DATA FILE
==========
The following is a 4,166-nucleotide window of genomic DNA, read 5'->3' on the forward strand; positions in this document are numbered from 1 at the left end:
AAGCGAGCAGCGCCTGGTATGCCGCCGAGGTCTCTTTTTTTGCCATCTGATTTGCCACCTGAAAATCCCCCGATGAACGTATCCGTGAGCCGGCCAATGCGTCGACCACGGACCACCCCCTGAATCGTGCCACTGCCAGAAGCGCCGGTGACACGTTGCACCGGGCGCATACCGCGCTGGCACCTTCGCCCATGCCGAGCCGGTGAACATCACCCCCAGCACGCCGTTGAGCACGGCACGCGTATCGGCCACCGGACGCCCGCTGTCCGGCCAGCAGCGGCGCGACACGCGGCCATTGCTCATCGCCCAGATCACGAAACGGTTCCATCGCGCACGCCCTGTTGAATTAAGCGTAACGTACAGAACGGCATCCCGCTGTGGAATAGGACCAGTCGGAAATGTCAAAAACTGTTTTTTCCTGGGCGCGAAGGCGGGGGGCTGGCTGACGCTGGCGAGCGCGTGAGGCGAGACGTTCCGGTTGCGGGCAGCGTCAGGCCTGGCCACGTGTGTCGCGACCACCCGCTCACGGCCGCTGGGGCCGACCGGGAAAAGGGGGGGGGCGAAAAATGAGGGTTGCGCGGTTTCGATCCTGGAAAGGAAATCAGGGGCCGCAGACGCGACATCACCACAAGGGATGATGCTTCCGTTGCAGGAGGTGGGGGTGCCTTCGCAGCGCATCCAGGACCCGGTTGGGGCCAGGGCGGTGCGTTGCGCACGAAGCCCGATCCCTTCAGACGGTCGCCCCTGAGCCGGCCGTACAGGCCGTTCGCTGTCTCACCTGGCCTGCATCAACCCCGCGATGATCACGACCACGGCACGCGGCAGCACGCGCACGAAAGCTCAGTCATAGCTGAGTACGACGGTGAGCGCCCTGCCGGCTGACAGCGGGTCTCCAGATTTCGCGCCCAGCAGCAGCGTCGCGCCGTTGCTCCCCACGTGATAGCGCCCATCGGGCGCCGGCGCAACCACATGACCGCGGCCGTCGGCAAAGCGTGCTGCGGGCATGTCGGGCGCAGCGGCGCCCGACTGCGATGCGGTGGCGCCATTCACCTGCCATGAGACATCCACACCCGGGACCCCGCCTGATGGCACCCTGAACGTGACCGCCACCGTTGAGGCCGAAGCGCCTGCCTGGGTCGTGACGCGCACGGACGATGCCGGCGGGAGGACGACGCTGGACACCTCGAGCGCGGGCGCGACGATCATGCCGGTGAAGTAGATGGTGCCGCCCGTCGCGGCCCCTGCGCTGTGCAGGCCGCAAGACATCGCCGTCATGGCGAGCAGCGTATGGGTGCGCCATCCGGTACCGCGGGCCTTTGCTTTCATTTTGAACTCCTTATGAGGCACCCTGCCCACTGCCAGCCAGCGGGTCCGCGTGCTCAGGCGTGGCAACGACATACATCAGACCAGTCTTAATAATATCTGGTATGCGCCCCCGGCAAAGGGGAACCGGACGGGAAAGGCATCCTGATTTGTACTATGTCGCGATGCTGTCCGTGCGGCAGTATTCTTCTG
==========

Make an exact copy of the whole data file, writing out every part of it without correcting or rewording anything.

The following is a 4,166-nucleotide window of genomic DNA, read 5'->3' on the forward strand; positions in this document are numbered from 1 at the left end:
AAGCGAGCAGCGCCTGGTATGCCGCCGAGGTCTCTTTTTTTGCCATCTGATTTGCCACCTGAAAATCCCCCGATGAACGTATCCGTGAGCCGGCCAATGCGTCGACCACGGACCACCCCCTGAATCGTGCCACTGCCAGAAGCGCCGGTGACACGTTGCACCGGGCGCATACCGCGCTGGCACCTTCGCCCATGCCGAGCCGGTGAACATCACCCCCAGCACGCCGTTGAGCACGGCACGCGTATCGGCCACCGGACGCCCGCTGTCCGGCCAGCAGCGGCGCGACACGCGGCCATTGCTCATCGCCCAGATCACGAAACGGTTCCATCGCGCACGCCCTGTTGAATTAAGCGTAACGTACAGAACGGCATCCCGCTGTGGAATAGGACCAGTCGGAAATGTCAAAAACTGTTTTTTCCTGGGCGCGAAGGCGGGGGGCTGGCTGACGCTGGCGAGCGCGTGAGGCGAGACGTTCCGGTTGCGGGCAGCGTCAGGCCTGGCCACGTGTGTCGCGACCACCCGCTCACGGCCGCTGGGGCCGACCGGGAAAAGGGGGGGGGCGAAAAATGAGGGTTGCGCGGTTTCGATCCTGGAAAGGAAATCAGGGGCCGCAGACGCGACATCACCACAAGGGATGATGCTTCCGTTGCAGGAGGTGGGGGTGCCTTCGCAGCGCATCCAGGACCCGGTTGGGGCCAGGGCGGTGCGTTGCGCACGAAGCCCGATCCCTTCAGACGGTCGCCCCTGAGCCGGCCGTACAGGCCGTTCGCTGTCTCACCTGGCCTGCATCAACCCCGCGATGATCACGACCACGGCACGCGGCAGCACGCGCACGAAAGCTCAGTCATAGCTGAGTACGACGGTGAGCGCCCTGCCGGCTGACAGCGGGTCTCCAGATTTCGCGCCCAGCAGCAGCGTCGCGCCGTTGCTCCCCACGTGATAGCGCCCATCGGGCGCCGGCGCAACCACATGACCGCGGCCGTCGGCAAAGCGTGCTGCGGGCATGTCGGGCGCAGCGGCGCCCGACTGCGATGCGGTGGCGCCATTCACCTGCCATGAGACATCCACACCCGGGACCCCGCCTGATGGCACCCTGAACGTGACCGCCACCGTTGAGGCCGAAGCGCCTGCCTGGGTCGTGACGCGCACGGACGATGCCGGCGGGAGGACGACGCTGGACACCTCGAGCGCGGGCGCGACGATCATGCCGGTGAAGTAGATGGTGCCGCCCGTCGCGGCCCCTGCGCTGTGCAGGCCGCAAGACATCGCCGTCATGGCGAGCAGCGTATGGGTGCGCCATCCGGTACCGCGGGCCTTTGCTTTCATTTTGAACTCCTTATGAGGCACCCTGCCCACTGCCAGCCAGCGGGTCCGCGTGCTCAGGCGTGGCAACGACATACATCAGACCAGTCTTAATAATATCTGGTATGCGCCCCCGGCAAAGGGGAACCGGACGGGAAAGGCATCCTGATTTGTACTATGTCGCGATGCTGTCCGTGCGGCAGTATTCTTCTG